Say, instead of producing corn, you decide to produce fertilizer (insert joke about this conversation deteriorating into fertilizer here). It would take you only 4 hours per day to produce the fertilizer instead of the 8 hours per day to produce corn. In turn, the fertilizer you produce reduces the production time of corn to 7 hours a day. Someone else sees this and decides to join you in producing more fertilizer. This additional fertilzer would reduce the corn production time to 6 hours a day. Someone else sees that your fertilizer production reduces corn production time and he, however, decides to continue working 8 hours a day to produce more corn in exchange for more fertilizer which enables him to produce more corn. And this exhange goes on and on. The goal here is to make sure we have a proper balance between corn and fertilizer production. Shannon seems to think that fertilzer production is now too attractive and we are not producing enough corn and therefore wind up deep in fertilizer if we don’t produce enough corn. So, the question remains, what will make corn production more attractive without causing a boycott of fertilizer production?

    39. Stevely Says:

      xj goes for the reductio ad absurdum. If you cannot see the yawning chasm in importance to society between reproduction and the ridiculous example you give, you’re not fit to talk about or have opinions on serious matters. Leave the grown ups to their discussion, ok?

    40. The Seven Realms Says:

      Family Free-Riders – Shannon Love, Chicago Boyz

      …and here’s Family Free-Riders, Part II.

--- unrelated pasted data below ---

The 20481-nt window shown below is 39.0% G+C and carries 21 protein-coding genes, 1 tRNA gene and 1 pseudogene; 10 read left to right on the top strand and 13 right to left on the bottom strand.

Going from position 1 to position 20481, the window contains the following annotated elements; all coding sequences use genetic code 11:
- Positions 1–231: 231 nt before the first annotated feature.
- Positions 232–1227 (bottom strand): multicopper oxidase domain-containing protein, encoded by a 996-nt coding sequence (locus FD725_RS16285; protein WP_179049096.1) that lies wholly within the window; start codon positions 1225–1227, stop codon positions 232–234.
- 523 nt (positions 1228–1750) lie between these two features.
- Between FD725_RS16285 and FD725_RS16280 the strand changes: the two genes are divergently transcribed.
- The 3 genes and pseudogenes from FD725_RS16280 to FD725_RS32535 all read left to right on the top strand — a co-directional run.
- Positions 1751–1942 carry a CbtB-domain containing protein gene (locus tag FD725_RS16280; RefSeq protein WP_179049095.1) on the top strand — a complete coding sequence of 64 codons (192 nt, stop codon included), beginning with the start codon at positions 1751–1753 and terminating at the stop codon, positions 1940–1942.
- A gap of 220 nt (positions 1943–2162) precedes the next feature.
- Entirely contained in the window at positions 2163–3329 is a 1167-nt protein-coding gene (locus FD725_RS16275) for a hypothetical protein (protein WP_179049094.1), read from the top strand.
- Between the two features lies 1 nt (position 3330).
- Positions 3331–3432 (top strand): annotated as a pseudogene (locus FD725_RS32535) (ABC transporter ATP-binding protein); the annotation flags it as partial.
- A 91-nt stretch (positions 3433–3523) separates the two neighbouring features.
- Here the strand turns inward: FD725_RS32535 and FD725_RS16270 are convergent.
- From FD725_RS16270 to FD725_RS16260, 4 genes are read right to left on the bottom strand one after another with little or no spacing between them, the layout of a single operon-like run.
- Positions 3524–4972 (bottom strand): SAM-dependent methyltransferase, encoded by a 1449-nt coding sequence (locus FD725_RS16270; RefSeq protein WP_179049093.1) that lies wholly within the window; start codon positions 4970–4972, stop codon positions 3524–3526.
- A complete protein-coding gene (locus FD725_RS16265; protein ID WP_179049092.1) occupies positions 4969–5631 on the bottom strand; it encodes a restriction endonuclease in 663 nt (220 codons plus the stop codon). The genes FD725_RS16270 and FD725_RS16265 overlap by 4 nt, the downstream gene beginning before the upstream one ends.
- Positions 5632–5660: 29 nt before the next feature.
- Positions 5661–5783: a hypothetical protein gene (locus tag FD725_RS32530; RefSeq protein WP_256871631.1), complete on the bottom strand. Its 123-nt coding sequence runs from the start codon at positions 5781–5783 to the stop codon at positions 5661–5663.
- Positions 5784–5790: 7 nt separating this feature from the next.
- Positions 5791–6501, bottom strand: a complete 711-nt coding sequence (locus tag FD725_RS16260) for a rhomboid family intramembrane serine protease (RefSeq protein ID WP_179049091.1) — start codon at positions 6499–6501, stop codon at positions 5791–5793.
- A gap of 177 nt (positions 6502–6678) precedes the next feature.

Can societies that economically discourages child-raising be sustainable?

    41. RiverCocytus Says:

      The wealth problem- $180,000 of Haute cuisine– is assuming that we are spending the money we don’t spend on kids.

      The idea, in the minds of the educated, is that the money we ‘save’ is going to sit around and grow, not that we are going to spend it. You are correct in noting that it will probably just be spent, but not having children because of the extra 300k you’ll have per child is not necessarily done in the mind that it will be spent (in which case it would only amount to the amount not spent on kids, roughly 180k.)

      When a store gives us 50% off, they know we think, ‘wow, I can buy x and save y dollars!’ What they know, and we really should know, but never think about, is that those y dollars are actually going to be spent. Probably on another x.

      Raising children could make a family/person more wealthy, but it all depends on how the children are raised. The state is extending and extending its attempts to raise our children for us, in every way but footing that 180k.

      Emotional enjoyment of children is not a sure thing. In fact, depending (like I said) on how a child is raised, having children may completely ruin you emotionally. The issue of mass media spreading and controlling common feelings and ideas about children and the emotional effects thereof suddenly become an issue (part of the reason that I’m assuming Shannon disregarded it.)

      Between Joe Blow and John Doe; we’re assuming that John Doe will spend his money and not invest it. If like I said earlier Joe and John are educated (like most people in the USA) John will not be motivated to have or have no children depending on the idea that he is going to spend the money. He more than likely WILL spend the money, but would not have planned to. So he gets the illusion of saving money/gaining money in the long run, but in fact he gains nothing.

      So in a sense, education is working against us in a particular, limited way.

    42. Andy Freeman Says:

      > The question that must be addressed however is not whether a parent receives the non-economic rewards of being a parent but if he come out economically behind, equal or ahead of an otherwise identical childless individual.